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ed supported the case of the assessee and not that of Revenue has no bearing on the jurisdiction and powers of the learned CIT(A). The learned CIT(A) has confronted the assessing officer with the evidence thus received and the material thus gathered and allow the assessing officer to have his say in the matter vide remand report dated 29.4.2013 and being done so this dispute have no merits. We do not see any requirement in law that the first appellate authority should invariably consult or confr .....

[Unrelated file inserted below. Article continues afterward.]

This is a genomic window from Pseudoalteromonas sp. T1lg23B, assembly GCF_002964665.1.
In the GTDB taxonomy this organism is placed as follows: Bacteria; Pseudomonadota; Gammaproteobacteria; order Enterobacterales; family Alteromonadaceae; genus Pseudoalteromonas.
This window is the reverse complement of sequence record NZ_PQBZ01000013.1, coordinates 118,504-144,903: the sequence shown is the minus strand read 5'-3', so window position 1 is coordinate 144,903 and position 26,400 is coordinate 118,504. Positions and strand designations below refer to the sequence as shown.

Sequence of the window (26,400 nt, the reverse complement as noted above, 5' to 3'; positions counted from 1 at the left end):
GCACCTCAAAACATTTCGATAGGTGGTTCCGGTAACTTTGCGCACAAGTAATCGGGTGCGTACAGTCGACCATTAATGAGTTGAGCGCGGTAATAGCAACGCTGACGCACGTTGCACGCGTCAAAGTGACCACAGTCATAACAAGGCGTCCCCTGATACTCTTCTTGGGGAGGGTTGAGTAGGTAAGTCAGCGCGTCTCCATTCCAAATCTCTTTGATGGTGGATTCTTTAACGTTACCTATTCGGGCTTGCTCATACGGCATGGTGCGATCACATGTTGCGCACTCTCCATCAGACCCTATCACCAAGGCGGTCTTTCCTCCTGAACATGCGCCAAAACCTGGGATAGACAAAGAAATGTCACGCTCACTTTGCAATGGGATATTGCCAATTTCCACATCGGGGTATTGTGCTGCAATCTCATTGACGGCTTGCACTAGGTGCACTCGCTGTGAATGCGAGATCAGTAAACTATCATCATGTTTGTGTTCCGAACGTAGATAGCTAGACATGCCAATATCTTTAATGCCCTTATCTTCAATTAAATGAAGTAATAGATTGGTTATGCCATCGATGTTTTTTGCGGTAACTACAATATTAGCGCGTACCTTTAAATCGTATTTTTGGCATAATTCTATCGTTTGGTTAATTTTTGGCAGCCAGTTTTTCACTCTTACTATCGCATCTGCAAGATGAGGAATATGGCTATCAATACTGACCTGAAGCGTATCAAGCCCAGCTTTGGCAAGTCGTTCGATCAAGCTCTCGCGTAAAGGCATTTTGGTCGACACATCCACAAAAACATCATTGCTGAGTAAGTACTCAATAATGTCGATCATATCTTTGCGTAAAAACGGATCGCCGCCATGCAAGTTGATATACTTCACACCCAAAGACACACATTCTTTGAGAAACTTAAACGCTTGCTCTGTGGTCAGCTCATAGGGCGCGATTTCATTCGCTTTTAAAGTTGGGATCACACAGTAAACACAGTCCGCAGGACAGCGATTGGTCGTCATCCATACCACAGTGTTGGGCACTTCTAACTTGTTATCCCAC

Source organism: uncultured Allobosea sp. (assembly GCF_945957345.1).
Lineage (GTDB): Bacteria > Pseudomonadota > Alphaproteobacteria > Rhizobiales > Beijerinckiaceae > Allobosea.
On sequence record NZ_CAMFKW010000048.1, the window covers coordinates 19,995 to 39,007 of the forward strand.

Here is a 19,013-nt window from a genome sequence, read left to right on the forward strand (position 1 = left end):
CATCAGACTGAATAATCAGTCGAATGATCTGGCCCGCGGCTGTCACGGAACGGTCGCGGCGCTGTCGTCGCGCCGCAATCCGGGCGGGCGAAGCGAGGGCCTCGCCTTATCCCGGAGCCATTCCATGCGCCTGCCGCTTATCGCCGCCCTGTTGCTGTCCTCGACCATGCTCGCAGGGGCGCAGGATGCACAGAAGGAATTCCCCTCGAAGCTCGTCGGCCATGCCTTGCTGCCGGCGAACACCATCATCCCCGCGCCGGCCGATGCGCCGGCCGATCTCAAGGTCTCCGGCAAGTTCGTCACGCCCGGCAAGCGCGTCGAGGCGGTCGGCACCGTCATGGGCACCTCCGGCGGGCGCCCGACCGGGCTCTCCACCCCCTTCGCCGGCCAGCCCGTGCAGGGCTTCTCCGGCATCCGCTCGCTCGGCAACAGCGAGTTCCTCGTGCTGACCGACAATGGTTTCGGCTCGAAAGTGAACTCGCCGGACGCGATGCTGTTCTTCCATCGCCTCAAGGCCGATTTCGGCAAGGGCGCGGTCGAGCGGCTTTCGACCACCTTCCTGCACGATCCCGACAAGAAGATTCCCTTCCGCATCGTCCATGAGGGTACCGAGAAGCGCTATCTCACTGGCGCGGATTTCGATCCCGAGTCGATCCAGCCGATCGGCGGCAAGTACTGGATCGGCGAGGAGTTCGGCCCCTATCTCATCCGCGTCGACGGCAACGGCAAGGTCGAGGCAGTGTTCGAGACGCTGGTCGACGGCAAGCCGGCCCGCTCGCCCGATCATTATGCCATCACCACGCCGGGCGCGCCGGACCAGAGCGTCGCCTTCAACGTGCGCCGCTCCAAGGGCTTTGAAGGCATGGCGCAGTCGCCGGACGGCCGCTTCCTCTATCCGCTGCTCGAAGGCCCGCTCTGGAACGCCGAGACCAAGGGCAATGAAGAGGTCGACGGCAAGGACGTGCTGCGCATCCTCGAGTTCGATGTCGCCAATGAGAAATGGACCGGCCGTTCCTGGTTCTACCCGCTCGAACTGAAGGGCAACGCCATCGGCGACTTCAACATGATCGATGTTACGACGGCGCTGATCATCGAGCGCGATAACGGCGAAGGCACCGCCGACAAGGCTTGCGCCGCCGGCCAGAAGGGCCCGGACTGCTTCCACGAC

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ssee. In such cases sub rule (2) of rule 46A requires the first appellate authority to allow the assessing officer a further opportunity to rebut the fresh evidence filed by the assessee. Even that requirement cannot be said to be a rule of universal application. If the additional evidence furnished by the assessee before the appellate authority is in the nature of clinching evidence leaving no further room for any doubt or controversy in such a case no useful purpose served on performing the ri .....